A COURAGEOUS little boy is looking forward to his first cancer-free Christmas since the age of one.
Tom Cahill, known as Tom Tom to friends and family, came to prominence recently after receiving a National Children of Courage Award from the Share a Dream Foundation. The future looks bright for the Midleton four-year-old as he awaits Santa’s arrival.
“I have everything I need this year,” his mum Paula said. “It’s not about what’s under the tree, it’s about who’s around it. The last few Christmases haven’t been great for Tom Tom. I’ll never forget when he had to spend Christmas Day in isolation back in 2016. He was in bed and Santa was coming to visit each child. All Tom Tom could say was ‘no Santa’, ‘no Santa’. He was so tired and weak. My husband Thomas had to make the journey home to spend Christmas Day with the boys. It was very upsetting to be apart, but we had to make the best of it.”
Tom Tom’s journey began when, at just 14 months old, his mum Paula took him to South Doc with a swollen abdomen. They were referred to the Emergency Medicine Unit at Cork University Hospital and later Our Lady’s Children’s Hospital in Crumlin following a suspected renal mass. It was here that doctors identified a large tumour on Tom Tom’s kidney.
“Crumlin put their arms around us,” Paula recalled. “Tom Tom was fitted with a Hickman line for his first course of chemo. He took his first steps on St Peter’s Ward. I’ll never forget it how he toddled his way over to Emer — a nurse in the hospital. After his surgery, we were unable to carry him as a result of the wounds under his arms.”
The family were relieved to learn that Tom Tom’s tumour was benign.
“This was the best outcome we had hoped for. We were told to just mind him and enjoy our lives.”
However, the following November, the family were hit with another devastating blow.
“In my darkest nightmares, I never imagined that we would be hit so badly. We were in a state of shock. His blood tests were through the roof. The right lung was so taken up with a tumour it was pushing his windpipe and heart over to his right lung. We weren’t even sure if he would make the journey to Crumlin.”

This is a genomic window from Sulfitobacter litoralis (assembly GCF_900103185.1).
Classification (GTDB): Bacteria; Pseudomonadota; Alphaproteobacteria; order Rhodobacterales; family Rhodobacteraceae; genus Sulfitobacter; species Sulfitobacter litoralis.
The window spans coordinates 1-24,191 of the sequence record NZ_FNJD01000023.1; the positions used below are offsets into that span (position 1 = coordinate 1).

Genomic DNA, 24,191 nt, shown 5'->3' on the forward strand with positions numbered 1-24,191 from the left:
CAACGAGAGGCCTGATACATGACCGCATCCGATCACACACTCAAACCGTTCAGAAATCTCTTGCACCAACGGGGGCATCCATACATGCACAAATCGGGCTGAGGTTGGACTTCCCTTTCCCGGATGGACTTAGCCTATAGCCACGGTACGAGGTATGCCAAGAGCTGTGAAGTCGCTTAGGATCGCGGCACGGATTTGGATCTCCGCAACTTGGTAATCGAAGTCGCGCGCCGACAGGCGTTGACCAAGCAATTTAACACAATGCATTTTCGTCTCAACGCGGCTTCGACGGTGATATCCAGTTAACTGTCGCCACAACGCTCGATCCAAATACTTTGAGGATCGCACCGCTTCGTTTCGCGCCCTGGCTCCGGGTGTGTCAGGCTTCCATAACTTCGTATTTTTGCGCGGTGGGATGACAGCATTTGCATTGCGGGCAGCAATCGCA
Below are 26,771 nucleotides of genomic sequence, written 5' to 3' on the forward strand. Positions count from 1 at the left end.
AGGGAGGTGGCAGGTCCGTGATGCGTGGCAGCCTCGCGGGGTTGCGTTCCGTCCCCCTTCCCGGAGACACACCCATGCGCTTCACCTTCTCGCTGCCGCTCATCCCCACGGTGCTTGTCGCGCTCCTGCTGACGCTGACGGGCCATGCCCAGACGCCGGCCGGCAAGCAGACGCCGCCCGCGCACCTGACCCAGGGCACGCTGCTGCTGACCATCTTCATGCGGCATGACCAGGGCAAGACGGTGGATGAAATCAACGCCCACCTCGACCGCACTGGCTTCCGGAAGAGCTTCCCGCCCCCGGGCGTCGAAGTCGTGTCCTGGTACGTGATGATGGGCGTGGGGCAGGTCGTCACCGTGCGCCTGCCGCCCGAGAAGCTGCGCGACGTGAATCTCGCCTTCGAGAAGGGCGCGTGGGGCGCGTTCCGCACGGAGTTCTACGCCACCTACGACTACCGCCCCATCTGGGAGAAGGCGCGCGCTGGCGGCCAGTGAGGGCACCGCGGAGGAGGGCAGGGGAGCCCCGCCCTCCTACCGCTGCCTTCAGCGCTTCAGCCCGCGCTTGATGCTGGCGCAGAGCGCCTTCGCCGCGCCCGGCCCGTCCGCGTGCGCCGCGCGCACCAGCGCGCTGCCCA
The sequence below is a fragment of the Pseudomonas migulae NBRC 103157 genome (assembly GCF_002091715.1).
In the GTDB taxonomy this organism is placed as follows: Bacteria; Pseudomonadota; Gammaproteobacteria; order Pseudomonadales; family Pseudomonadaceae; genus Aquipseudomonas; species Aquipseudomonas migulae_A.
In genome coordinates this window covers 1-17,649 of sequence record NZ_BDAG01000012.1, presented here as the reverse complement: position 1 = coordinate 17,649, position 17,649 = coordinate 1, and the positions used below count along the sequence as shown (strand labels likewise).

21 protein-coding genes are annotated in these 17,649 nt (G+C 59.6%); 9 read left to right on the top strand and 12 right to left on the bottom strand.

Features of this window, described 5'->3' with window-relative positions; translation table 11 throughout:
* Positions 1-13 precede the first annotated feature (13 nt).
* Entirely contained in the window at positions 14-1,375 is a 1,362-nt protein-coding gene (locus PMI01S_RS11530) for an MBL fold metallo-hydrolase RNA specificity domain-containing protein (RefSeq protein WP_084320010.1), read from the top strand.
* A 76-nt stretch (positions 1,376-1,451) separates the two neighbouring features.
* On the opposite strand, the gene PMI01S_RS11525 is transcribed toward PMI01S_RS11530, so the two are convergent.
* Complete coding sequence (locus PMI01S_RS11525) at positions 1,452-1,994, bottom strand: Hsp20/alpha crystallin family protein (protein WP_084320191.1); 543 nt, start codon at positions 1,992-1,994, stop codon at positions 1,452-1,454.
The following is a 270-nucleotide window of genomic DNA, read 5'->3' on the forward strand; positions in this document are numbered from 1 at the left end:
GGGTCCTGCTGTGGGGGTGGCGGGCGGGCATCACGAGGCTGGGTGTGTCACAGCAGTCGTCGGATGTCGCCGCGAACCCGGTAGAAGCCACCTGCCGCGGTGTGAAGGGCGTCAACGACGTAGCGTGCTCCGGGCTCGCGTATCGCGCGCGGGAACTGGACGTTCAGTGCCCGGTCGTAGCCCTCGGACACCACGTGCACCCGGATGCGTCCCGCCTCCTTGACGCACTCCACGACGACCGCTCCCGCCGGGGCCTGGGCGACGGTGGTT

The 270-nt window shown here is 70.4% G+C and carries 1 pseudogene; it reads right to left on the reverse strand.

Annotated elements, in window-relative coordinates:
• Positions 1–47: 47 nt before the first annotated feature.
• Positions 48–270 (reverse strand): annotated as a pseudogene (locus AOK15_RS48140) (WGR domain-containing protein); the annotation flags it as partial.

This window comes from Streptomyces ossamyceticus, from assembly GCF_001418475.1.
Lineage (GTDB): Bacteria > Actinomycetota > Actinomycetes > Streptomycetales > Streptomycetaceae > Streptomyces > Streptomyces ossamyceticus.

“While most people can take in 100% air he was only working on 30%. It was all very touch and go.
“There were nights where we were just willing him to stay alive. The surgeon had removed half lungs before, but never ones with an active tumour around it.
“Nonetheless, he knew he would give Tom Tom the best chance.
After surgery, Tom Tom had to be unhooked from so many lines and wires it took a half an hour to remove them just so he could lie in his father’s arms for a cuddle.”
She said that seeing their brother after treatment was initially a shock for Tom Tom’s brothers, Jack (9) and Charlie (6).
“It was all very surreal. Seeing Tom Tom without his mop of black hair after chemo was a shock for Tom Tom’s brothers, but it wasn’t long before they wanted to play PlayStation with him.”
She said this Christmas will be in stark contrast to previous years.
“He felt miserable before and was too young to grasp the concept of Christmas. Now we are together. We must have seen Santa around 14 times. Tom Tom couldn’t believe he knew his name!
“He started Montessori in September and is Santa’s elf in the school play. He sees the happiness and joy in everything.”
As far as Paula was concerned, being strong throughout their battle was her only option.
“You have to be positive, As a mother, being strong is the only option.
“You would walk across hot coals for your children.”
Tom Tom recently celebrated his birthday with a party. He also celebrated with his grandfather who turned 70 on the same day.